• Separate out? Although traditionally force majeure events are all listed in a single clause, this does not necessarily have to be the case. If cyber-related events are important and complex enough, consider whether it might fit better as a stand-alone provision or as part of the business continuity/disaster recovery provisions (particularly if force majeure protection is made conditional upon performance under those provision).
  • Interaction with other clauses. As will have become clear from the above, force majeure clauses are only one aspect of the cyber security solution and should be developed holistically with other provisions of the contract. In the context of cyber risk, IT security, data protection and business continuity/disaster recovery tend to pull in the opposite direction to force majeure clauses. Information sharing, liability, exclusion and termination provisions might need to be adapted.

References

  1. https://www.ft.com/content/6b20d192-0613-11e1-ad0e-00144feabdc0?mhq5j=e5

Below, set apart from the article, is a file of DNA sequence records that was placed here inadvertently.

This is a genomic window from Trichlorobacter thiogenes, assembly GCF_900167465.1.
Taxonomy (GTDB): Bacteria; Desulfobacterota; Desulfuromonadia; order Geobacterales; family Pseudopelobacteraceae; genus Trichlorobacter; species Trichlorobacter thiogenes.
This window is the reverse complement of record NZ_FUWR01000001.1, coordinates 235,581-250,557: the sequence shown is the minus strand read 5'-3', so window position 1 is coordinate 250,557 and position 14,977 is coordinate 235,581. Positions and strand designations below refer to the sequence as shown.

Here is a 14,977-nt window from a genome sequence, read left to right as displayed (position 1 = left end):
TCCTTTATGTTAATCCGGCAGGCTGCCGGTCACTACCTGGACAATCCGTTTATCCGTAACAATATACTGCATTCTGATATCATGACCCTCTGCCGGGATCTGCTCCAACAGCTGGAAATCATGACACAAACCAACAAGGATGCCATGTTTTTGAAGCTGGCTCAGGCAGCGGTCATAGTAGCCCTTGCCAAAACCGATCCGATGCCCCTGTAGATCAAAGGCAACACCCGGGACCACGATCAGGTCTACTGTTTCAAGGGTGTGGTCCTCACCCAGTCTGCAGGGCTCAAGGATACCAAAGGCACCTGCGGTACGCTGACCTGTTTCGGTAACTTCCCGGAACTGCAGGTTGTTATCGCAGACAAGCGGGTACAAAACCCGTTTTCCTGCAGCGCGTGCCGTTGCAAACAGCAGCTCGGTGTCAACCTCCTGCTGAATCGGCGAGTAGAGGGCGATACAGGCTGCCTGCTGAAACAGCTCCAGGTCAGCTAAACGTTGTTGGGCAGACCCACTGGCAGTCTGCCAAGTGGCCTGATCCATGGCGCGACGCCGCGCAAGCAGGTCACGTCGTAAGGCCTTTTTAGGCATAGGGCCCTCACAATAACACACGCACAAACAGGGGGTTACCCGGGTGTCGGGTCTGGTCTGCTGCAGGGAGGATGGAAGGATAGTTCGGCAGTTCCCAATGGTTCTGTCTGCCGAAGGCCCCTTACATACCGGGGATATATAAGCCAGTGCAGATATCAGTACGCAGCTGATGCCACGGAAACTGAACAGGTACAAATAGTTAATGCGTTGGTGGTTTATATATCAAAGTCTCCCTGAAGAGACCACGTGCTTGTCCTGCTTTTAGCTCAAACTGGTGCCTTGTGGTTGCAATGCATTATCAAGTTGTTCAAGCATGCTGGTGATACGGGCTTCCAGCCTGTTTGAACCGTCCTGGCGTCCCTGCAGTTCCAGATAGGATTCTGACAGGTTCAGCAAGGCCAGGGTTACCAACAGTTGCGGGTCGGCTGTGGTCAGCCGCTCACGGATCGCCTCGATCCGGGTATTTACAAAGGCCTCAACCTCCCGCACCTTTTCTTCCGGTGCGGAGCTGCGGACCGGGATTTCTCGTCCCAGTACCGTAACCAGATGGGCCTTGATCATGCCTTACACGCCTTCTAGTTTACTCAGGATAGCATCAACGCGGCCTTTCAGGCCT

2. http://fortune.com/2016/04/17/toyota-earthquake-disruptions/
  3. http://www.telegraph.co.uk/finance/personalfinance/insurance/travel/11047965/Just-one-in-four-insurers-covers-volcanic-ash-as-standard.html
  4. Exodus 10:12
  5. anon
  6. http://money.cnn.com/2015/08/05/technology/aramco-hack/index.html
  7. Force majeure is a pure creature of contract: it is up to the parties to define what it means in their contract. See e.g.: Tandrin Aviation Holdings Ltd v Aero Toy Store Llc & Anor [2010] EWHC 40 (Comm), at [43].
  8. Note that the definition of “terrorism” in section 1 of the UK Terrorism Act 2000 includes “interference with or disruption of an electronic system”.
  9. Great Elephant Corp v Trafigura Beheer BV (The Crudesky) [2013] EWCA Civ 905.
  10. Great Elephant Corp v Trafigura Beheer BV (The Crudesky) [2013] EWCA Civ 905.
  11. Tandrin Aviation Holdings Ltd v Aero Toy Store Llc & Anor [2010] EWHC 40 (Comm).
  12. Unfair Contract Terms Act, 1977